Charles the First by Basquiat

Known as a political-poetical graffiti artist, Basquiat’s body of work is a Neo-Expressionist and Primitivism aesthetic. Encoding a series of words and symbols, Basquiat represents elements of his cultural heritage as a social commentary on racial segregation and alienation. The loosely defined and abstracted image reflect a fragmented and torn individual.

Signed

Yes

Created

1982

Size

50 x 60″

Medium

Screen print on Lenox Museum Board

Genre

Pop

Presentation

Signed, stamped and numbered Edition of 85

Charles the First by Basquiat

This collection of Estate Prints includes some of Jean- Michel Basquiat’s most highly desirable and collectible artworks. Fascinated by anatomy from a young age (his mother gave him a copy of Gray’s Anatomy when he was 7), heads and skulls became recurring images in Basquiat’s work in the early 1980’s. Recalling the style of his graffiti and his paintings, he rendersspontaneous lines, creating a layer of bright colors that really pop against the background.

Known as a political-poetical graffiti artist, Basquiat’s body of work is a Neo-Expressionist and Primitivism aesthetic. Encoding a series of words and symbols, Basquiat represents elements of his cultural heritage as a social commentary on racial segregation and alienation. The loosely defined and abstracted image reflect a fragmented and torn individual.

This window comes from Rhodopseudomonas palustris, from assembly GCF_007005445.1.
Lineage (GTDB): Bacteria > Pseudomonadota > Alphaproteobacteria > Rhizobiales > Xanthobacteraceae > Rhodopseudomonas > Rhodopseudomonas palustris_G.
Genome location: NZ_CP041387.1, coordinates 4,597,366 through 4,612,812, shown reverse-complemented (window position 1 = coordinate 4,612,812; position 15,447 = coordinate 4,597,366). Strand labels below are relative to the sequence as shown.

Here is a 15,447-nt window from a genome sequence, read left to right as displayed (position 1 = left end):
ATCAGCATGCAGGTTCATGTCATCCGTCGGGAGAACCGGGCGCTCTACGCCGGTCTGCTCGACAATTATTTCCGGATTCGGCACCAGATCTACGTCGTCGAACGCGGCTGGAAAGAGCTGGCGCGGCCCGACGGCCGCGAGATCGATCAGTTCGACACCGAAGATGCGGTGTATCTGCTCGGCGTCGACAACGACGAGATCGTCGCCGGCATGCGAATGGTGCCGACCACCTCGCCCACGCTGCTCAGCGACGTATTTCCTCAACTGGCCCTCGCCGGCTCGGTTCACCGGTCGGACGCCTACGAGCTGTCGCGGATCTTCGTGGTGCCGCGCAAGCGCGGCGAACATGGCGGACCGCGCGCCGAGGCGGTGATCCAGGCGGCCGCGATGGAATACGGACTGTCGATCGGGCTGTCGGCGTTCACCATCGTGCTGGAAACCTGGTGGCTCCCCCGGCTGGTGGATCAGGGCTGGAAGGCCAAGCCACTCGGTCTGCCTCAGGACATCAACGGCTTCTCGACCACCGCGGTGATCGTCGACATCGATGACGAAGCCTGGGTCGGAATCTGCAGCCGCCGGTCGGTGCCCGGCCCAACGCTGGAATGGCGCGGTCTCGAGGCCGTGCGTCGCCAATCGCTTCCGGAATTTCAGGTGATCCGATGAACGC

About Basquiat:

Jean-Michel Basquiat was a Neo-Expressionist painter in the 1980s. He is best known for his primitive style and his collaboration with pop artist Andy Warhol. Basquiat was born on December 22, 1960, in Brooklyn, New York. He first attracted attention for his graffiti under the name “SAMO” in New York City.

With a Haitian-American father and a Puerto Rican mother, Basquiat’s diverse cultural heritage was one of his many sources of inspiration.A self-taught artist, Basquiat began drawing at an early age on sheets of paper his father, an accountant, brought home from the office. As he delved deeper into his creative side, his mother strongly encouraged to pursue artistic talents.

Basquiat first began working with a close friend, he tagged subway trains and Manhattan buildings with cryptic aphorisms.In 1977, Basquiat quit high school a year before he was slated to graduate. To make ends meet, he sold sweatshirts and postcards featuring his artwork on the streets of his native New York.

Three years of struggle gave way to fame in 1980, when his work was featured in a group show. His work and style received critical acclaim for the fusion of words, symbols, stick figures, and animals. Soon, his paintings came to be adored by an art loving public that had no problem paying as much as $50,000 for a Basquiat original.

 
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